After a few hours of sleep, I’m heading right back to the day-job to pick up where I left off. Covering for sick or vacationing staff is starting to feel like normal operating mode lately. I don’t remember what it feels like to focus on one task at a time anymore.

I missed a little excitement on the ranch yesterday evening. I’m told Cyndie and Delilah spotted a red fox on one of our trails. When it saw them, it turned around and headed back into the woods.

We know there are predators out there, but actually seeing them roaming the grounds brings on a little extra anxiety over our lack of a workable plan to keep them at bay.

Cyndie let Delilah hustle up the trail to where they had seen the fox, but in that amount of time, there was no longer anything to see. Still, maybe there is a chance the sight of Delilah alerting to the fox caused it enough stress that it will see our property as threatening.

No, I don’t actually believe that. I’m just practicing wishful thinking.

I’m also told that Delilah is looking all fit and trim after a visit to the groomer yesterday. Hopefully that doesn’t make her look less intimidating to unwelcome predators lingering on our grounds.

As tough as it was witnessing Delilah gobble up that little stunned songbird last week, I’d be just fine watching her put some teeth to a prowling fox to make a point.

Foxes not welcome! Fox sightings lead to fox bitings!

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Written by johnwhays

September 12, 2018 at 6:00 am

Split Second

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I thought Delilah had tripped. She appeared to stumble as one of her paws slid out from under her on the landing in front of the door to the house.

We had just returned from tending to the horses for the afternoon feeding where Delilah had uncovered one of her prized possessions: hoof trimmings. She had retrieved it from a hiding spot and was clenching the precious find in her teeth as we walked straight back to the house.

There are no detours at this point, because Delilah knows that the next order of business involves serving her dinner. I’m sure the cut of hoof was intended for dessert.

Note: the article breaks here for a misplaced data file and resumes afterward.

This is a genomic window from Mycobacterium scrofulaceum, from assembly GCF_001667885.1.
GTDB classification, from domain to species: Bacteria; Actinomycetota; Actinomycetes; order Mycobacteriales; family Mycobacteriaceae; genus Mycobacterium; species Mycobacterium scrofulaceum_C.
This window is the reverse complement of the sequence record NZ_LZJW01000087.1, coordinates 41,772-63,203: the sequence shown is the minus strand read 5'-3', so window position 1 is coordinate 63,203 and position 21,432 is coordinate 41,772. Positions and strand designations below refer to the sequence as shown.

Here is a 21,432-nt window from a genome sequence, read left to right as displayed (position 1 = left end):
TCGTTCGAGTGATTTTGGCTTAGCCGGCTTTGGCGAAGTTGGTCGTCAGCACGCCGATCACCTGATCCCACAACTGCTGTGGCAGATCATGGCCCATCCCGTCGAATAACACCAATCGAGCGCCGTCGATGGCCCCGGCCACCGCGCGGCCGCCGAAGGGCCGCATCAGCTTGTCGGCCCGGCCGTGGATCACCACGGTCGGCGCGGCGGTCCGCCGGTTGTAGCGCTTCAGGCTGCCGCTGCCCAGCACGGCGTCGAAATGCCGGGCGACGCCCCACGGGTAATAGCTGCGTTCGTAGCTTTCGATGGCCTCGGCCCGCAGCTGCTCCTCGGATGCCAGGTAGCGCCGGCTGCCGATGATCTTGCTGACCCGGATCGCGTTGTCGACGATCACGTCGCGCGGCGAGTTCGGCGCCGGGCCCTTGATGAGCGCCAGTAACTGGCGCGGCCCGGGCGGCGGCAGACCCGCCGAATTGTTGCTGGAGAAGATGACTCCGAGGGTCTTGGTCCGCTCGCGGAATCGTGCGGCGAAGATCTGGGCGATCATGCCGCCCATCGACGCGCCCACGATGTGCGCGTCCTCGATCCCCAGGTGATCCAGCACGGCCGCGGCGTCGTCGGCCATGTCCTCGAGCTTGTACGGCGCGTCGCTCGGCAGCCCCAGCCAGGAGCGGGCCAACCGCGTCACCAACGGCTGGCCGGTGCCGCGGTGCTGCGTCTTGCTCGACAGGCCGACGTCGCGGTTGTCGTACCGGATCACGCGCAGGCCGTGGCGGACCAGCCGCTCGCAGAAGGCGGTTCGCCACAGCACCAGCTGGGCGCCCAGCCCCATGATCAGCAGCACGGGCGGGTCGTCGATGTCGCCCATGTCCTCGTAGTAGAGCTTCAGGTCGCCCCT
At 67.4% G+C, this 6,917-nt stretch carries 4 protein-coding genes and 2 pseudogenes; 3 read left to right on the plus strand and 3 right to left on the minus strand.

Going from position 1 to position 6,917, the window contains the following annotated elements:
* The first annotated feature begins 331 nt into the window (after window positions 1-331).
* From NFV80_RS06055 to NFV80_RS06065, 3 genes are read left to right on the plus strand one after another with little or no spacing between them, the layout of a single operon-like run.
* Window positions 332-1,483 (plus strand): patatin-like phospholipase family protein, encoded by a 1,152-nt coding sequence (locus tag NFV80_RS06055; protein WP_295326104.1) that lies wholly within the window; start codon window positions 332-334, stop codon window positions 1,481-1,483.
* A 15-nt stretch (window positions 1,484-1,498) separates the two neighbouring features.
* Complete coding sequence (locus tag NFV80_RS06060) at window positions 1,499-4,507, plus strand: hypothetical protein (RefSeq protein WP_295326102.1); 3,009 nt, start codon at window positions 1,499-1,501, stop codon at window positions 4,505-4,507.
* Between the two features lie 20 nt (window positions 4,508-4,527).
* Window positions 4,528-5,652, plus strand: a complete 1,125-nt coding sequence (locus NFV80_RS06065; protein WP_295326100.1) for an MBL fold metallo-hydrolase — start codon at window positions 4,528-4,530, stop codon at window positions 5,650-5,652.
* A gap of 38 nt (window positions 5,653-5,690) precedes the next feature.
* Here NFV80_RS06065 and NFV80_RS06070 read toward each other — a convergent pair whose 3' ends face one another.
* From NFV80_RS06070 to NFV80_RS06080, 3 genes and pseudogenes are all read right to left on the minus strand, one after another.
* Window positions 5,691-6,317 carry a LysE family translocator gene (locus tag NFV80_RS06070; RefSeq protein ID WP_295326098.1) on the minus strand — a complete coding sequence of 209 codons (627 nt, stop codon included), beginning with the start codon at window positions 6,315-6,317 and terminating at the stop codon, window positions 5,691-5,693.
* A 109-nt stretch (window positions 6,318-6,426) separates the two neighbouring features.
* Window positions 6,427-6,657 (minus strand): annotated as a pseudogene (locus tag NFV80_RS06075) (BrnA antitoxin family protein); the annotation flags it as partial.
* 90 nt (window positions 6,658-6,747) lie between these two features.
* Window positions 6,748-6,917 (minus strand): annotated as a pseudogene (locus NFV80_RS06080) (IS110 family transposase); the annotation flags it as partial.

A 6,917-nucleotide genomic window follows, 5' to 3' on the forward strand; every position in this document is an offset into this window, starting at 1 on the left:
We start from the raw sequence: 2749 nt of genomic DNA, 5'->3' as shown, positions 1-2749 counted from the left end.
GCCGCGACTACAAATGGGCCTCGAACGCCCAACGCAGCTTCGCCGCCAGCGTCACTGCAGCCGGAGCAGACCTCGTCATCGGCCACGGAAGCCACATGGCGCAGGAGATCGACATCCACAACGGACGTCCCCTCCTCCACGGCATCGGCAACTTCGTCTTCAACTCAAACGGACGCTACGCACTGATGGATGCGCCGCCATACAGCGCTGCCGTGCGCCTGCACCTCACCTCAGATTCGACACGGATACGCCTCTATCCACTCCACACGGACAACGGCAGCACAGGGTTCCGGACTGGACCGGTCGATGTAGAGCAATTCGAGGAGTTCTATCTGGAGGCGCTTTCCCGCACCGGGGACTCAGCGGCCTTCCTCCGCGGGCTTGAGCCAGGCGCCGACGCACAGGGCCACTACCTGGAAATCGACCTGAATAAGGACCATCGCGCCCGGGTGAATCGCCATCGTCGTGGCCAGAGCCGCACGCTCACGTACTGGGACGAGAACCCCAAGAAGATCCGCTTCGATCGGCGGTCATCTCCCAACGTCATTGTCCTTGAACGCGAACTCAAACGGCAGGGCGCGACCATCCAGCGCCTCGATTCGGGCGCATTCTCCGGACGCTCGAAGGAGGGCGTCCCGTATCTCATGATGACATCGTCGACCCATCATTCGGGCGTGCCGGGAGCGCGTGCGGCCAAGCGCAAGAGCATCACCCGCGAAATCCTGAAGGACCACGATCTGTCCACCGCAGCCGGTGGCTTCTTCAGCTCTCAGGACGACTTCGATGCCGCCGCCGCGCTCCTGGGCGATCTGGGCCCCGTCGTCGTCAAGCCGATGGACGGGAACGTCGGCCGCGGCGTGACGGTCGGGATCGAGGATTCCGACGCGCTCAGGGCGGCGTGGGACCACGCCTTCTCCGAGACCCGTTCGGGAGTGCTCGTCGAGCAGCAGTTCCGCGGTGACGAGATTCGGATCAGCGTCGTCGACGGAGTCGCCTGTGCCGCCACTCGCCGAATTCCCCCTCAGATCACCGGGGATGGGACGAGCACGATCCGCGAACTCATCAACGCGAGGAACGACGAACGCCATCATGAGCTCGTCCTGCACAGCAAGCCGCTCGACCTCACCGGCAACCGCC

I guess she wasn’t expecting there would be appetizers, too.

As I was sweetly questioned Delilah about what had just happened, using a soft, comforting, albeit confused tone, the wingtip of a songbird appeared out of the side of the dog’s mouth.

I stuttered in surprise for a second and before I could utter a command for her to drop it, the bird let out a little tweet. This brought about two reactions.

I switched to my loud voice to demand that she drop it, and Delilah quickly began chomping.

Sorry about the image that may create, but keep in mind, I had to see and hear it first-hand. You get off easy.

All it takes is a split second.

Then, in one complete second, Delilah swallows and bends down to pick up her piece of hoof. She looks up at the door handle, and then me, ready to go in for dinner.

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I’d lost my appetite, but it didn’t slow her down one bit. For my part, I cut back her portion of canned food in her serving. She just had her protein.

If you could use some consolation, there was a mark on the glass of the storm door that revealed a reason for a bird to be laying on the front step. It might not have been dead when Delilah snatched it, but its demise may have already been determined.

I’m sure Delilah’s intentions were entirely directed by compassion.

Mmm hmmm.

She’s such a dog.

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Written by johnwhays

September 2, 2018 at 9:47 am